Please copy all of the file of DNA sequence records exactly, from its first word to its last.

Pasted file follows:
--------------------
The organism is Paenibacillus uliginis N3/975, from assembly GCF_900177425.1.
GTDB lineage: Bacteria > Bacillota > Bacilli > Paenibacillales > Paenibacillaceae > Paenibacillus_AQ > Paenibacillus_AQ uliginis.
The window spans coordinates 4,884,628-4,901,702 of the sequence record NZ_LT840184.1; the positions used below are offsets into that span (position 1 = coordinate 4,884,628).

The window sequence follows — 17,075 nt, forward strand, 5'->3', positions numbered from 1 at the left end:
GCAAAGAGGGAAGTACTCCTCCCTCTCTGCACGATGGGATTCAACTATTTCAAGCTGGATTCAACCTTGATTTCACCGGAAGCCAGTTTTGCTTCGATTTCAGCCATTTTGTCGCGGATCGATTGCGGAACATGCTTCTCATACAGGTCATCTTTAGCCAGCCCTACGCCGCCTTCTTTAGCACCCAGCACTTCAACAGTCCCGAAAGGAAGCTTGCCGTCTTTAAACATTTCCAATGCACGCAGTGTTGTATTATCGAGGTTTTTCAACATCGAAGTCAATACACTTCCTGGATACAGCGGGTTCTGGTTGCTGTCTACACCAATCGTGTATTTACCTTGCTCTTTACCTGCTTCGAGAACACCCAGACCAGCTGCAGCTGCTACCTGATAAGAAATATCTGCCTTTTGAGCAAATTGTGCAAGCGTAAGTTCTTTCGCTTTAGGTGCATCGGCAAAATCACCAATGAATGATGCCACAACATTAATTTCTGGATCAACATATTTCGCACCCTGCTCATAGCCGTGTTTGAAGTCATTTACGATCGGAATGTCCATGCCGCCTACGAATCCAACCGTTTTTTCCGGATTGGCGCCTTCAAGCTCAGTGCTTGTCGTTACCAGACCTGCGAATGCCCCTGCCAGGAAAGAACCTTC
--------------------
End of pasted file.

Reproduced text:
The organism is Paenibacillus uliginis N3/975, from assembly GCF_900177425.1.
GTDB lineage: Bacteria > Bacillota > Bacilli > Paenibacillales > Paenibacillaceae > Paenibacillus_AQ > Paenibacillus_AQ uliginis.
The window spans coordinates 4,884,628-4,901,702 of the sequence record NZ_LT840184.1; the positions used below are offsets into that span (position 1 = coordinate 4,884,628).

The window sequence follows — 17,075 nt, forward strand, 5'->3', positions numbered from 1 at the left end:
GCAAAGAGGGAAGTACTCCTCCCTCTCTGCACGATGGGATTCAACTATTTCAAGCTGGATTCAACCTTGATTTCACCGGAAGCCAGTTTTGCTTCGATTTCAGCCATTTTGTCGCGGATCGATTGCGGAACATGCTTCTCATACAGGTCATCTTTAGCCAGCCCTACGCCGCCTTCTTTAGCACCCAGCACTTCAACAGTCCCGAAAGGAAGCTTGCCGTCTTTAAACATTTCCAATGCACGCAGTGTTGTATTATCGAGGTTTTTCAACATCGAAGTCAATACACTTCCTGGATACAGCGGGTTCTGGTTGCTGTCTACACCAATCGTGTATTTACCTTGCTCTTTACCTGCTTCGAGAACACCCAGACCAGCTGCAGCTGCTACCTGATAAGAAATATCTGCCTTTTGAGCAAATTGTGCAAGCGTAAGTTCTTTCGCTTTAGGTGCATCGGCAAAATCACCAATGAATGATGCCACAACATTAATTTCTGGATCAACATATTTCGCACCCTGCTCATAGCCGTGTTTGAAGTCATTTACGATCGGAATGTCCATGCCGCCTACGAATCCAACCGTTTTTTCCGGATTGGCGCCTTCAAGCTCAGTGCTTGTCGTTACCAGACCTGCGAATGCCCCTGCCAGGAAAGAACCTTC